The third panel of Fig. 1 also shows that spiral waves excited in the disc travel all the way to the gap generated by the planet, and the associated angular momentum loss by the disc causes significant mass flow through the gap and into the disc that lies interior to the planet. This flooding of the gap is temporary, however, as the planet eventually clears the gap on a time scale of a few hundred orbits after the perturber has passed by the disc. The fourth panel corresponds to a time when the perturber is no longer influencing the disc, and the spiral waves that it excited have propagated toward the disc centre and have dissipated. It is apparent that the embedded planet has been able to reform the gap, but the outer gap edge has developed an eccentric shape (with eccentricity 0.2.) which undergoes slow retrograde precession. The origin and evolution of this disc eccentricity are discussed later in the paper.
During pericentre passage of the secondary, mass gets pulled out through the outer boundary, and is lost from the disc. Figure 2 displays the relative mass and angular momentum loss by the disc in units of the initial quantities. As one can see, the disc loses about 6% of its initial mass, and there is an associated advective angular momentum loss through the outer boundary which is included in the solid curve showing total angular momentum loss. We also plot the angular momentum change due to torques only, as this result can be compared with Korycansky & Papaloizou (1995). Their setup differed from ours, as we use an isothermal equation of state and open boundaries, and their calculations adopted closed boundary conditions and a polytropic equation of state. In spite of these differences, we obtain similar results to those authors, and find that the angular momentum loss due to torques by a perturber passing the disc with a pericentre distance equal to twice the disc radius is approximately 11 percent. Korycansky & Papaloizou (1995) obtained the value 13.3 percent.
Figure 2: Angular momentum and mass of the disc normalised by the initial values for model 2. 

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The results for model 6, with impact parameter q=2.5, are similar to those described for model 2. The disc response is highly nonlinear, and the disc is significantly truncated down to a radius of from an initial value of r=100. A dominant m=2 wave is excited at the disc edge whose frequency corresponds to a Lindblad resonance located at , and this again coincides with the maximum of . Further into the disc, interior to the final truncation radius, more prominent m=2 waves with higher frequencies are observed, corresponding to Lindblad resonances located near r=75.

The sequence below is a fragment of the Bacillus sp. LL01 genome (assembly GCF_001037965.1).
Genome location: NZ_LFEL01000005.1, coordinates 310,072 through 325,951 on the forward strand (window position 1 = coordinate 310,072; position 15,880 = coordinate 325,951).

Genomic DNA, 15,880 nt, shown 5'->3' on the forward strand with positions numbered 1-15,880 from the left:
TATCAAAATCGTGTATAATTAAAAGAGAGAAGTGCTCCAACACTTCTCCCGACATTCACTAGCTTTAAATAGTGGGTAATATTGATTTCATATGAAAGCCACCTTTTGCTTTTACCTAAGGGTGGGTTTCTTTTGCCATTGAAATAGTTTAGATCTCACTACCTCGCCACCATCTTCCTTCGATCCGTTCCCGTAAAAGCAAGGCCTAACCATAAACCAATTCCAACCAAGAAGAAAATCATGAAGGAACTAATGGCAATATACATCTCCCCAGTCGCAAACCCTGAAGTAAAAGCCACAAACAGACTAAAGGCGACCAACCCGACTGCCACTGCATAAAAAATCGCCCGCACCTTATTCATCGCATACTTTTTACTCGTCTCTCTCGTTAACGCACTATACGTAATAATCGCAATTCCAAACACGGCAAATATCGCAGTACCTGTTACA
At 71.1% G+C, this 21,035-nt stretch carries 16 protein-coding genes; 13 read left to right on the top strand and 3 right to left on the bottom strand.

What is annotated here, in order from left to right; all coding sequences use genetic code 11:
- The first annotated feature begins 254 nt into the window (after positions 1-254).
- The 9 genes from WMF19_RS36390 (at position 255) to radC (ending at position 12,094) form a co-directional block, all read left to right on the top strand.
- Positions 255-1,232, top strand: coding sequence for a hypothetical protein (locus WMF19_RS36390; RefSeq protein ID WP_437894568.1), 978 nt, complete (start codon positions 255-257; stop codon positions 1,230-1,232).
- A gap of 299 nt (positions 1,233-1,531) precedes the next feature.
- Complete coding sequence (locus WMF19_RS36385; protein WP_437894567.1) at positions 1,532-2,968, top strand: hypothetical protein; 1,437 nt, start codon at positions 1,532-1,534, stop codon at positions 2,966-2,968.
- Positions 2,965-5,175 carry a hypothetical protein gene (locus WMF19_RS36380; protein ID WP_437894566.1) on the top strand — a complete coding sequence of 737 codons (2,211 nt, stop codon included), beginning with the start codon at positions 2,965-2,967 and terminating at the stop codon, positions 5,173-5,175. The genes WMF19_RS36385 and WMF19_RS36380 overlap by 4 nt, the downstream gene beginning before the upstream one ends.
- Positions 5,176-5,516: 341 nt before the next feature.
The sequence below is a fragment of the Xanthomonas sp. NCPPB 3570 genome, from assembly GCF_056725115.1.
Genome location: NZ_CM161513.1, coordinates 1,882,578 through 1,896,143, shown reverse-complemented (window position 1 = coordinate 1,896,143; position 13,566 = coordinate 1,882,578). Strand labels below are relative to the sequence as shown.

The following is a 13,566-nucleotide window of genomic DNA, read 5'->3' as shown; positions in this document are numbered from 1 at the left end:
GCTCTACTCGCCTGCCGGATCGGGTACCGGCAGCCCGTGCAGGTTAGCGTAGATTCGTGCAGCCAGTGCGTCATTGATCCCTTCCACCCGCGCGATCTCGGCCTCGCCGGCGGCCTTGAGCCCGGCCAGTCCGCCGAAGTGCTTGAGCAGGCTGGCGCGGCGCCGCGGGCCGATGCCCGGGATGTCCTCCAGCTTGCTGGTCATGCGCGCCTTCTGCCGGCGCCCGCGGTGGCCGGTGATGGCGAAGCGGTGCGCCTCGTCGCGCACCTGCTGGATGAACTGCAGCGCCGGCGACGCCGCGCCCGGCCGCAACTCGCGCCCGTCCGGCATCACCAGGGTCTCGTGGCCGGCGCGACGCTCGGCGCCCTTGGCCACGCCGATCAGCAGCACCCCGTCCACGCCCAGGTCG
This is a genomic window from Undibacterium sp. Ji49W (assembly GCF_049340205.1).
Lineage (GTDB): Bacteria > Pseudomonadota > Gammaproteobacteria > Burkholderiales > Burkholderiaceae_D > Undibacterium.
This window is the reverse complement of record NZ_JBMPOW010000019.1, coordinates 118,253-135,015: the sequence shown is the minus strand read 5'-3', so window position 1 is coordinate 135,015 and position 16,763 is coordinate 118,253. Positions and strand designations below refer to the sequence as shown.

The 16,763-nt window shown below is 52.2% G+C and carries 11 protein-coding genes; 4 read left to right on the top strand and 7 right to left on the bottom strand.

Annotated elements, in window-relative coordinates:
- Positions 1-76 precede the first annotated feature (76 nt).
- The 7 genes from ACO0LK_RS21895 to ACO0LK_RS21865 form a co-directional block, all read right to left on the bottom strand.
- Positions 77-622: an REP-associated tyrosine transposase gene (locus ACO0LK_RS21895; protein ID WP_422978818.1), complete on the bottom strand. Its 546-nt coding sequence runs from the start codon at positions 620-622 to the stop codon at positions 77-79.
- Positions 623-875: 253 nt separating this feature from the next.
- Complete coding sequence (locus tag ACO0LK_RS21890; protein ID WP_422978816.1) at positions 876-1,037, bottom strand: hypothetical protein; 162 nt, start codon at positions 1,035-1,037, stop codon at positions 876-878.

A significant difference in behaviour is observed for the discs with , as the disc response transitions from being highly nonlinear to being quasilinear, with very modest tidal truncation. These are models 7 and 8, for which the impact parameters were q=3 and q=5, respectively. In the case of model 7, we find that a dominant m=2 wave is excited in the disc, but with a frequency which corresponds to a Lindblad resonance located at , somewhat inside the outer disc edge. This again corresponds to the maximum of the product . Unlike in the nonlinear cases discussed above, this wave propagates all the way in to the inner disc without being fully dissipated.
Figure 3: Disc angular momentum versus time for the following runs: model 5  black (solid) line; model 6  red (dotted) line; model 7  green (dashed) line: model 8  blue (dashdotted); model 1  magenta (tripledotdashed) line.